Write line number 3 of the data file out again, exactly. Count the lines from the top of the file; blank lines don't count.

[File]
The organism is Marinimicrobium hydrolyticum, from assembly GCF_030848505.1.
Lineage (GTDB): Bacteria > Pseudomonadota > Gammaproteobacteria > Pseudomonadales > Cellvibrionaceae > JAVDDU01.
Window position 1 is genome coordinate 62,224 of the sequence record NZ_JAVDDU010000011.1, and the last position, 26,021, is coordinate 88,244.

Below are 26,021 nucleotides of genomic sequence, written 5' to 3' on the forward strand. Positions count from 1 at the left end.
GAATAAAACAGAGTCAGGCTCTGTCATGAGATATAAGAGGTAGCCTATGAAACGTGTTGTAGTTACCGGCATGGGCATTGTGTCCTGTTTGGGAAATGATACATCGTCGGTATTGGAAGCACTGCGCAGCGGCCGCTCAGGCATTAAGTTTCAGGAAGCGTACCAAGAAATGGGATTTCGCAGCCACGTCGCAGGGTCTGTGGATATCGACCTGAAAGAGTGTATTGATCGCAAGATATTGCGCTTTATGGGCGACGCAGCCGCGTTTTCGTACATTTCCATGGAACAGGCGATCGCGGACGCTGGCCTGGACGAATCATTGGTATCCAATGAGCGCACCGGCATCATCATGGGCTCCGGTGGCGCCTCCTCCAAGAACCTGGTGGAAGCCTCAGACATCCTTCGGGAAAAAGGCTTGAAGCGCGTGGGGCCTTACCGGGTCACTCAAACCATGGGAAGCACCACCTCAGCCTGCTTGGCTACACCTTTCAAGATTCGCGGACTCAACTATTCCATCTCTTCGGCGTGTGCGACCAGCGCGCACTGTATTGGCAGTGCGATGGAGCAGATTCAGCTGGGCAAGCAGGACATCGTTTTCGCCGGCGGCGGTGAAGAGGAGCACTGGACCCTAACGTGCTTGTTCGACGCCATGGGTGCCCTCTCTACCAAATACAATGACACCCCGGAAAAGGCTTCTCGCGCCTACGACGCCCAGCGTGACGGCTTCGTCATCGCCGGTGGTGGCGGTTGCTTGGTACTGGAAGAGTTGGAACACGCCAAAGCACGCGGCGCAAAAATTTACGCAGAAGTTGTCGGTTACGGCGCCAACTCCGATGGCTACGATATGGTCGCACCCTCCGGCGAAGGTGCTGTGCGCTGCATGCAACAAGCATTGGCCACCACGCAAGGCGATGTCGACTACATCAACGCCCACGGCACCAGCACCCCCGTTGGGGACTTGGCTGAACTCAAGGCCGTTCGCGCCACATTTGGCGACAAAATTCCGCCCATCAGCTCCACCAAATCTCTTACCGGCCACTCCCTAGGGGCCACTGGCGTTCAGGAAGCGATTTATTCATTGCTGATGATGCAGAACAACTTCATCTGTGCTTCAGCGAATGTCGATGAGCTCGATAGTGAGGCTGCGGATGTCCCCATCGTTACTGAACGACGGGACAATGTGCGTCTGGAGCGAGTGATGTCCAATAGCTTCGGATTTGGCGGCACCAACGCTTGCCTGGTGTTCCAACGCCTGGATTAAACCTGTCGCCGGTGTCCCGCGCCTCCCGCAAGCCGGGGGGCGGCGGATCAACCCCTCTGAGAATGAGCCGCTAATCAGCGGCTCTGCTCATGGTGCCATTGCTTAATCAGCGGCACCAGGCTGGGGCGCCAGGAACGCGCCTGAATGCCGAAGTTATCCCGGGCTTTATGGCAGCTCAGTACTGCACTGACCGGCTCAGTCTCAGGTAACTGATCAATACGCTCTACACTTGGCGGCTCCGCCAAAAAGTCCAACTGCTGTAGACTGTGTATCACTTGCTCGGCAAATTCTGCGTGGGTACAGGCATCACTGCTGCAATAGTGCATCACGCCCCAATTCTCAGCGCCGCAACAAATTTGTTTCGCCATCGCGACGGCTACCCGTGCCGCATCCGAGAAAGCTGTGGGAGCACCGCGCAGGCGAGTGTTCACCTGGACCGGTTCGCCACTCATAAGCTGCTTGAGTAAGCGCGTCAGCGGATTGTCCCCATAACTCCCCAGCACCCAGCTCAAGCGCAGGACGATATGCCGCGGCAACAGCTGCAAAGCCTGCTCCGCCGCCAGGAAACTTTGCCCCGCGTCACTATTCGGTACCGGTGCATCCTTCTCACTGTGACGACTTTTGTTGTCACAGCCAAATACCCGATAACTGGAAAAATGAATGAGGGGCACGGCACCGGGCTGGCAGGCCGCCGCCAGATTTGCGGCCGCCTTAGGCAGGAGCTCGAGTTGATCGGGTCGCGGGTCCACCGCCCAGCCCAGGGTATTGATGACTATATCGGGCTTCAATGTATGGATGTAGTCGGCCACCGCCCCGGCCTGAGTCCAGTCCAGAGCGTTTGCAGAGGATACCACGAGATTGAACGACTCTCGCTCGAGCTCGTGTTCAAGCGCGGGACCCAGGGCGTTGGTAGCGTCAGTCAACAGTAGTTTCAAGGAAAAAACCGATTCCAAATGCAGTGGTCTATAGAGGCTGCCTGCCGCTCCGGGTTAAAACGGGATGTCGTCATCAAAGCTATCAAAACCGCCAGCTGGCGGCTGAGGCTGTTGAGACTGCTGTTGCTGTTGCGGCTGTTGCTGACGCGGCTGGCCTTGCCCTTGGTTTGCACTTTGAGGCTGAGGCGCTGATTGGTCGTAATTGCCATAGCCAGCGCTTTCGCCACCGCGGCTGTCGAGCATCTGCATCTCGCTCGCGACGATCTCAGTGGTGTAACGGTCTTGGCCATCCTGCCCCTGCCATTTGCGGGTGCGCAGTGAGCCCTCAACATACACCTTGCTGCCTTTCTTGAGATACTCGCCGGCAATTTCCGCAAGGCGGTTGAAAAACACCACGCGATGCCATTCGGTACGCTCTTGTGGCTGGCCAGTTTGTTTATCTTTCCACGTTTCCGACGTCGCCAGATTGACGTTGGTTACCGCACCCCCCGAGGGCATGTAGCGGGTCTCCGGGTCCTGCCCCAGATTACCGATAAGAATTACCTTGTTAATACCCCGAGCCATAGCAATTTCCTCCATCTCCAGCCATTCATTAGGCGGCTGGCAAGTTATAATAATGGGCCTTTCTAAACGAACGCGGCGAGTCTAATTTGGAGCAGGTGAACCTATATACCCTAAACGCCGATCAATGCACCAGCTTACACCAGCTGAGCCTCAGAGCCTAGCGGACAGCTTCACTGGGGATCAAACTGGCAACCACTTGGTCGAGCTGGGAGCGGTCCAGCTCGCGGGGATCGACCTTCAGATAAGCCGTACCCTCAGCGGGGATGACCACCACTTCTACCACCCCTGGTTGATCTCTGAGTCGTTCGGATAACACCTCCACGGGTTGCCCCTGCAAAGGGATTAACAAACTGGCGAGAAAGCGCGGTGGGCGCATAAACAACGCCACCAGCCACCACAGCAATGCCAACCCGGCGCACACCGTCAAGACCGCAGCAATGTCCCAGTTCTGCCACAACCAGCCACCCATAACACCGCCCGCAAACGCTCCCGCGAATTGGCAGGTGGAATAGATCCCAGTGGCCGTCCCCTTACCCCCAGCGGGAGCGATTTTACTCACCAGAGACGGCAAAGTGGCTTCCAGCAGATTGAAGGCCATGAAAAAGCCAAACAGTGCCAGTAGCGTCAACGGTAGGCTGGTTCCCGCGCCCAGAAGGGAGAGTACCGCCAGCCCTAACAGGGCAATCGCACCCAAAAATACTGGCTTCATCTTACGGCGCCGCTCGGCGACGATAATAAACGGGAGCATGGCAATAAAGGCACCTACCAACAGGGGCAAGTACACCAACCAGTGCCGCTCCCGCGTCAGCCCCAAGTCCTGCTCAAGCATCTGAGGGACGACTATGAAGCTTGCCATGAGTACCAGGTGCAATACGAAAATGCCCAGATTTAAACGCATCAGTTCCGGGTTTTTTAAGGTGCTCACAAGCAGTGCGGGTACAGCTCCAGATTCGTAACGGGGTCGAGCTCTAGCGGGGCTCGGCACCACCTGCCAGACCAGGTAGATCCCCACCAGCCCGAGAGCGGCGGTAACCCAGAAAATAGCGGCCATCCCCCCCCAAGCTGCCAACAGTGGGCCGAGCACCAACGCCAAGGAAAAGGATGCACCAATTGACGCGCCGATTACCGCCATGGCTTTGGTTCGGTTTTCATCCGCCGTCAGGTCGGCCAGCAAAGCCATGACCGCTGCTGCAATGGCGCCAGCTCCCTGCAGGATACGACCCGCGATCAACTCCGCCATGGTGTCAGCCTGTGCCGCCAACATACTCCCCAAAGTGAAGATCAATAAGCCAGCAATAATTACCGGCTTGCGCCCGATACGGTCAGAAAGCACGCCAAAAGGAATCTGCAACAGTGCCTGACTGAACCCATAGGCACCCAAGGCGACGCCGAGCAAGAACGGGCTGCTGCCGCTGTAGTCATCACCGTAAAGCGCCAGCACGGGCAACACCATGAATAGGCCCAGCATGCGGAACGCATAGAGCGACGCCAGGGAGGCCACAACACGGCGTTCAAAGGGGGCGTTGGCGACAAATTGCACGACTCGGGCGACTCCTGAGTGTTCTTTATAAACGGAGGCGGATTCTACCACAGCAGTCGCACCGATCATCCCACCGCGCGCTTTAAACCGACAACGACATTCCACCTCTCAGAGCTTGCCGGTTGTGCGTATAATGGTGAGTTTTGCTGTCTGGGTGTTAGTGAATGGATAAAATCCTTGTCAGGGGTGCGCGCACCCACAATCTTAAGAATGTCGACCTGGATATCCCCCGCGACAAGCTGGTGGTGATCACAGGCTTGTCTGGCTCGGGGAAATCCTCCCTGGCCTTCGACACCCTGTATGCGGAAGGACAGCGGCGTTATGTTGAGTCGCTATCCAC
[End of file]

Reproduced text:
Window position 1 is genome coordinate 62,224 of the sequence record NZ_JAVDDU010000011.1, and the last position, 26,021, is coordinate 88,244.